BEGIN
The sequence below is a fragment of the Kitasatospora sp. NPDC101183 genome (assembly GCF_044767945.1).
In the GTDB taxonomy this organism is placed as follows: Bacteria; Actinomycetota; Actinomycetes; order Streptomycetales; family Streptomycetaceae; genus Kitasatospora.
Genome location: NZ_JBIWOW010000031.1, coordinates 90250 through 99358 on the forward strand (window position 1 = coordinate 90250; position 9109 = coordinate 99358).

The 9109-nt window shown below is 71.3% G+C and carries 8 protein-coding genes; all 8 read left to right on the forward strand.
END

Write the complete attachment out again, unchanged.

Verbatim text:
The sequence below is a fragment of the Kitasatospora sp. NPDC101183 genome (assembly GCF_044767945.1).
In the GTDB taxonomy this organism is placed as follows: Bacteria; Actinomycetota; Actinomycetes; order Streptomycetales; family Streptomycetaceae; genus Kitasatospora.
Genome location: NZ_JBIWOW010000031.1, coordinates 90250 through 99358 on the forward strand (window position 1 = coordinate 90250; position 9109 = coordinate 99358).

The 9109-nt window shown below is 71.3% G+C and carries 8 protein-coding genes; all 8 read left to right on the forward strand.